From that time until Cunard acquired the remaining 38 per cent of Cunard-White Star in 1947, absorbing all assets and operations and reverting back to 'Cunard' from January 1, 1950, both house flags were flown on each vessel, with each ship opting to fly the flag of its original owner above the other.

The final White Star liners – Georgic and Britannic – flew the Cunard house flag above the White Star burgee until they were both withdrawn from service by 1961, marking the official end of history’s White Star lineage.

Although the White Star marque had been dissolved, all Cunard vessels flew the White Star Line house flag upon the masts until late 1968, most likely as SS Nomadic (a White Star tender) remained in service until November 4, 1968.

Following the sale of SS Nomadic for scrap (only to be bought as a floating restaurant before restoration took place for permanent display at the Belfast museum), the White Star flag was retired and all mention of the brand was removed from Cunard operations.

Not that the White Star name died. Cunard had another symbolic use for that.

Cunard now use White Star Line's mantra to provide sterling service. Credit: Cunard Careers

Flying the flag for Cunard’s White Star service

Introduced to honour the golden era of White Star Line, Cunard’s White Star Service aims to provide first-class assistance with a sense of style, sophistication and elegance. The service provides extreme attention to detail and goes 'above and beyond' from the moment of embarkation to the final moments before heading home.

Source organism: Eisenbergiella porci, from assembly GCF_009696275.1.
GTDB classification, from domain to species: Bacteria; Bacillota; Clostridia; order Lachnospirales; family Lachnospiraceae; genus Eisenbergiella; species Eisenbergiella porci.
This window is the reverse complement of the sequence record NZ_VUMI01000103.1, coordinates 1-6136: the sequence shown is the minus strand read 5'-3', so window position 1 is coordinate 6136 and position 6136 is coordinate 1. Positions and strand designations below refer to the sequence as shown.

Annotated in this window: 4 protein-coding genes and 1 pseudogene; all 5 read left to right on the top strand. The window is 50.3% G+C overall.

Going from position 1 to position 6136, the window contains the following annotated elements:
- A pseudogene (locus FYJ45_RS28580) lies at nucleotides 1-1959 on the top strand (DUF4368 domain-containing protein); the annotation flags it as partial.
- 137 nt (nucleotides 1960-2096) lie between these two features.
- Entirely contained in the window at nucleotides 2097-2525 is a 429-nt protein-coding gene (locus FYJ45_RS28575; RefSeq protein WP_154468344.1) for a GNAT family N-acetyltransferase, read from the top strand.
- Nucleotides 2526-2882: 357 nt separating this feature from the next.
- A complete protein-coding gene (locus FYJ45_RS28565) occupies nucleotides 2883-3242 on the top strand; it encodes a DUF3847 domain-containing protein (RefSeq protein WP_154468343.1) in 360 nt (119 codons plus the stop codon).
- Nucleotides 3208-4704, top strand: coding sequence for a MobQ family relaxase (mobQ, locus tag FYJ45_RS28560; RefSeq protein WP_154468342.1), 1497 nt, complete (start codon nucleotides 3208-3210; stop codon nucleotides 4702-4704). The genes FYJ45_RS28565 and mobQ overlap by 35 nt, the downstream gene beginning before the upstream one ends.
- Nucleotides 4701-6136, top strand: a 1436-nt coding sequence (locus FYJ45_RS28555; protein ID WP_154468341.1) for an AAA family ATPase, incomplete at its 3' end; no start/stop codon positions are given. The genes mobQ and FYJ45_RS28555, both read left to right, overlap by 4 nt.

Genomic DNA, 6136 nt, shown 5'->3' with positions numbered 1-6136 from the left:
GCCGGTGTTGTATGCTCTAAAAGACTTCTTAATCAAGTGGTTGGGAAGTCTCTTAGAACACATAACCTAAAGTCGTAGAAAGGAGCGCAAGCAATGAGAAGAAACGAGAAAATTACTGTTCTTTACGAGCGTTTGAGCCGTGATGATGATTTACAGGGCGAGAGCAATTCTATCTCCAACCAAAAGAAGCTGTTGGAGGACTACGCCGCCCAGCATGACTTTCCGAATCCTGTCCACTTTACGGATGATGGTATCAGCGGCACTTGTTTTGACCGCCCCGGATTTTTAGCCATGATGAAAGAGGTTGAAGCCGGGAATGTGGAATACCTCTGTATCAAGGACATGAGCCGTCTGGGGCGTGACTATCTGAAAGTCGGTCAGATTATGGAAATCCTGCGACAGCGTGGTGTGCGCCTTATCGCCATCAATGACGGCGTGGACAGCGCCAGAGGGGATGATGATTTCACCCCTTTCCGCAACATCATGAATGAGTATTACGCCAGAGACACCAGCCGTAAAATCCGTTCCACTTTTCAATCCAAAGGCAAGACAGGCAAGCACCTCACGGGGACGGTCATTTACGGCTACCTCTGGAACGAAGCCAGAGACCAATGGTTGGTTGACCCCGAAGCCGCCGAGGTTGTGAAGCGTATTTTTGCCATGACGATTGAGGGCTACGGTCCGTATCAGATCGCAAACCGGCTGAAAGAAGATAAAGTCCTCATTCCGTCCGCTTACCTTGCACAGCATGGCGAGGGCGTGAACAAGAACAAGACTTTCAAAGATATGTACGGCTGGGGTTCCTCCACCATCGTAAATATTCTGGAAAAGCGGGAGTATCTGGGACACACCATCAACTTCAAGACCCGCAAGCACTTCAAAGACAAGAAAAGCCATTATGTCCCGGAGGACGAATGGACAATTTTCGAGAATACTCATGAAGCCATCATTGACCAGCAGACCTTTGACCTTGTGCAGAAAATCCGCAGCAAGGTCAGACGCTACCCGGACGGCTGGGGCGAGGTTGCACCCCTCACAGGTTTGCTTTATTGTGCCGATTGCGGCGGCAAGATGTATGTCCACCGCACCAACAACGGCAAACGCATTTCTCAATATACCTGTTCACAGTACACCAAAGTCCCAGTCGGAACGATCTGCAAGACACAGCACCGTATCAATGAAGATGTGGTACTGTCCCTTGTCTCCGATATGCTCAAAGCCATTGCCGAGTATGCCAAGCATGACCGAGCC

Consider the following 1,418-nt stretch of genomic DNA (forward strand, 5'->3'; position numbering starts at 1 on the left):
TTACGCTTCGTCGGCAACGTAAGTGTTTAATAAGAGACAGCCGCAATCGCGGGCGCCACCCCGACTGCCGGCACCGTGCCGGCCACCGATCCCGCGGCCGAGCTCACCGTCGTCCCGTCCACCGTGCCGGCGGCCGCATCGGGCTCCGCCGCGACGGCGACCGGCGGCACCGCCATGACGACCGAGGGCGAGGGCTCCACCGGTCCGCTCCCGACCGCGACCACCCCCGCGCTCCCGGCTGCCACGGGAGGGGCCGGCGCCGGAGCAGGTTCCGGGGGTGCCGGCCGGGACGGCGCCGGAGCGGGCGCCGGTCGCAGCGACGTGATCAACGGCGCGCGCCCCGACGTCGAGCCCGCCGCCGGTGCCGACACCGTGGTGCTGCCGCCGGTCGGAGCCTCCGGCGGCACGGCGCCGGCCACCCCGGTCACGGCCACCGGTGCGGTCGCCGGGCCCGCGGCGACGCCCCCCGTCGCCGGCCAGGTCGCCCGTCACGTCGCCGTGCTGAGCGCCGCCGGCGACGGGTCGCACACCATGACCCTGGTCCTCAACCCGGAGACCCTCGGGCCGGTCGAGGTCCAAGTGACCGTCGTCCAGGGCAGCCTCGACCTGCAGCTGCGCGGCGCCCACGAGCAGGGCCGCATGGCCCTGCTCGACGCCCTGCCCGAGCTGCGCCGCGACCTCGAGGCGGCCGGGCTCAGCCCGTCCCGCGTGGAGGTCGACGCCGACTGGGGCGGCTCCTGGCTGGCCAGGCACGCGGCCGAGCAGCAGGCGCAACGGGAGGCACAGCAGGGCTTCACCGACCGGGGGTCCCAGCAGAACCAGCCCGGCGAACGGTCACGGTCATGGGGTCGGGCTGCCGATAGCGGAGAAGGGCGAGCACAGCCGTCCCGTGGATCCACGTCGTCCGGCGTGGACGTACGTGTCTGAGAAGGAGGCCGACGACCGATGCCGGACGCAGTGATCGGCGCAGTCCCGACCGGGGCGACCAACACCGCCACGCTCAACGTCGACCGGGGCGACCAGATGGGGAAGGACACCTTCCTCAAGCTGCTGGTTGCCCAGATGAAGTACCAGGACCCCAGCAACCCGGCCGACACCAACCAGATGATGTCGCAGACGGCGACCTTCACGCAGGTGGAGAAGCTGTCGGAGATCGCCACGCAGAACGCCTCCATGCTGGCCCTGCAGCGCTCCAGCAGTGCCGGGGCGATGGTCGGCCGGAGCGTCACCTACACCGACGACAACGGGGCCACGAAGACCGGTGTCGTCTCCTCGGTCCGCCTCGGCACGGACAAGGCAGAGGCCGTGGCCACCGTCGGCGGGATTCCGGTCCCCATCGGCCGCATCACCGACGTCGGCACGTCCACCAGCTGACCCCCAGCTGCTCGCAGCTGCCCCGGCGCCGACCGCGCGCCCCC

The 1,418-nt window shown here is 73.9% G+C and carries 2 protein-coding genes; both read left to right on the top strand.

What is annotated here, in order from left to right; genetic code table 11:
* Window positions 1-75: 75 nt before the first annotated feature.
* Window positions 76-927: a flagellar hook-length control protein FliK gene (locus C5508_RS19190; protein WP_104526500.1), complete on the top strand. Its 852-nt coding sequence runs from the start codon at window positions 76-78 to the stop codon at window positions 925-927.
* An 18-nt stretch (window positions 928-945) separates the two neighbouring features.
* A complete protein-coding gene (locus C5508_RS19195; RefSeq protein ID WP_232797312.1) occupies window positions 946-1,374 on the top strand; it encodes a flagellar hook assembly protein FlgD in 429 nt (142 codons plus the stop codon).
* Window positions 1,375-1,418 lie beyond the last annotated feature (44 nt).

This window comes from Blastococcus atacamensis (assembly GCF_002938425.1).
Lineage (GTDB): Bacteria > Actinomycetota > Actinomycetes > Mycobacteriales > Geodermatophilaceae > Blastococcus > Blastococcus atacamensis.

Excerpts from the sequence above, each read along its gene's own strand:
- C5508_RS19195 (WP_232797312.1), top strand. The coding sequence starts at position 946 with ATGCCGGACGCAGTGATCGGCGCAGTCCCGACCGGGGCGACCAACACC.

Cunard staff are trained at the White Star Academy, utilising a legacy dating back to 1929, taking great pride in ensuring the most memorable and luxurious atmosphere is achieved for those with money to burn.

Offering one crew member for every two registered White Star guests, an established and powerful sense of dignity makes for a sense of unrivalled occasion which competitors cannot touch. Just like the White Star Line service of old.

For all these attributes, Cunard remains proud to fly the White Star house flag – symbolising and commemorating all those individuals who provided the foundations for modern travel; flesh and bone now lost to time.

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About Calum Brown

Calum holds a deep interest in all things heritage and remains one of Britain’s most enthusiastic historians.

As a seasoned journalist, he has spent considerable time abroad and relishes all forms of transport. Shipping is in the blood, with a family connection to Stena Line embedded in his DNA. He also refuses to admit that 21st Century music exists.

Calum has developed a skill for bringing history alive, and always insists on making heritage accessible for everyone.